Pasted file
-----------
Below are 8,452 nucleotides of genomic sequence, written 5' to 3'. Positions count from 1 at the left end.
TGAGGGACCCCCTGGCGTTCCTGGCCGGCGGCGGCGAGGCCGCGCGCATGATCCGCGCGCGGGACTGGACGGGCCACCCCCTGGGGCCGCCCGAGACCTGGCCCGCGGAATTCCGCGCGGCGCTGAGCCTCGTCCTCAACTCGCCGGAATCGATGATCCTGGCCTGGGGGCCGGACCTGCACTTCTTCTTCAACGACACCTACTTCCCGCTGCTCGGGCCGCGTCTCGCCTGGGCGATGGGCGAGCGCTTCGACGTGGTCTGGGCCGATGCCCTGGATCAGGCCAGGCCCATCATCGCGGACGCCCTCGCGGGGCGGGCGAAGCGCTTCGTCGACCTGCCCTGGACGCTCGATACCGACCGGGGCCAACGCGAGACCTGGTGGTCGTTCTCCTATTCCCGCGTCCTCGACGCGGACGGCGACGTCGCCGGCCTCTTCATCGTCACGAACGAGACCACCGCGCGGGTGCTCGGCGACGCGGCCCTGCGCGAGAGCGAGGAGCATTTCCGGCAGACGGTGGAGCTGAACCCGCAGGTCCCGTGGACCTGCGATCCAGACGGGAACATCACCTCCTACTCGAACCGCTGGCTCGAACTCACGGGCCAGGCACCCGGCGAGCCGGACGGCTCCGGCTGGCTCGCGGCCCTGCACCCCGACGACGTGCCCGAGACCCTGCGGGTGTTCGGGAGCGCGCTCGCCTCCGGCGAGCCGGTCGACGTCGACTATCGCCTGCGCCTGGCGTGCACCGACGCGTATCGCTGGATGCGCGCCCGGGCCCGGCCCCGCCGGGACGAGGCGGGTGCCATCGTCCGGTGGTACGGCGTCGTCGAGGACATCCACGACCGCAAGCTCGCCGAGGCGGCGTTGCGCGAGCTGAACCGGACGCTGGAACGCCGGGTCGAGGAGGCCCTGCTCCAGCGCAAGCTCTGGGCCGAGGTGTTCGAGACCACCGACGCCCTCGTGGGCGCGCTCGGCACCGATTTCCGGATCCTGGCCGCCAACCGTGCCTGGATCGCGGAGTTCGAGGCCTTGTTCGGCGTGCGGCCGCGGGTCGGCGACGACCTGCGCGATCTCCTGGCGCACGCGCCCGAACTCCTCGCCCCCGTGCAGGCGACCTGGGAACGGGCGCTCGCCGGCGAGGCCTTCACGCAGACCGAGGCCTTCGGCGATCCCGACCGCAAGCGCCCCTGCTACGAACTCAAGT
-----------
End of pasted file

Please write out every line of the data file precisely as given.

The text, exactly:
Below are 8,452 nucleotides of genomic sequence, written 5' to 3'. Positions count from 1 at the left end.
TGAGGGACCCCCTGGCGTTCCTGGCCGGCGGCGGCGAGGCCGCGCGCATGATCCGCGCGCGGGACTGGACGGGCCACCCCCTGGGGCCGCCCGAGACCTGGCCCGCGGAATTCCGCGCGGCGCTGAGCCTCGTCCTCAACTCGCCGGAATCGATGATCCTGGCCTGGGGGCCGGACCTGCACTTCTTCTTCAACGACACCTACTTCCCGCTGCTCGGGCCGCGTCTCGCCTGGGCGATGGGCGAGCGCTTCGACGTGGTCTGGGCCGATGCCCTGGATCAGGCCAGGCCCATCATCGCGGACGCCCTCGCGGGGCGGGCGAAGCGCTTCGTCGACCTGCCCTGGACGCTCGATACCGACCGGGGCCAACGCGAGACCTGGTGGTCGTTCTCCTATTCCCGCGTCCTCGACGCGGACGGCGACGTCGCCGGCCTCTTCATCGTCACGAACGAGACCACCGCGCGGGTGCTCGGCGACGCGGCCCTGCGCGAGAGCGAGGAGCATTTCCGGCAGACGGTGGAGCTGAACCCGCAGGTCCCGTGGACCTGCGATCCAGACGGGAACATCACCTCCTACTCGAACCGCTGGCTCGAACTCACGGGCCAGGCACCCGGCGAGCCGGACGGCTCCGGCTGGCTCGCGGCCCTGCACCCCGACGACGTGCCCGAGACCCTGCGGGTGTTCGGGAGCGCGCTCGCCTCCGGCGAGCCGGTCGACGTCGACTATCGCCTGCGCCTGGCGTGCACCGACGCGTATCGCTGGATGCGCGCCCGGGCCCGGCCCCGCCGGGACGAGGCGGGTGCCATCGTCCGGTGGTACGGCGTCGTCGAGGACATCCACGACCGCAAGCTCGCCGAGGCGGCGTTGCGCGAGCTGAACCGGACGCTGGAACGCCGGGTCGAGGAGGCCCTGCTCCAGCGCAAGCTCTGGGCCGAGGTGTTCGAGACCACCGACGCCCTCGTGGGCGCGCTCGGCACCGATTTCCGGATCCTGGCCGCCAACCGTGCCTGGATCGCGGAGTTCGAGGCCTTGTTCGGCGTGCGGCCGCGGGTCGGCGACGACCTGCGCGATCTCCTGGCGCACGCGCCCGAACTCCTCGCCCCCGTGCAGGCGACCTGGGAACGGGCGCTCGCCGGCGAGGCCTTCACGCAGACCGAGGCCTTCGGCGATCCCGACCGCAAGCGCCCCTGCTACGAACTCAAGT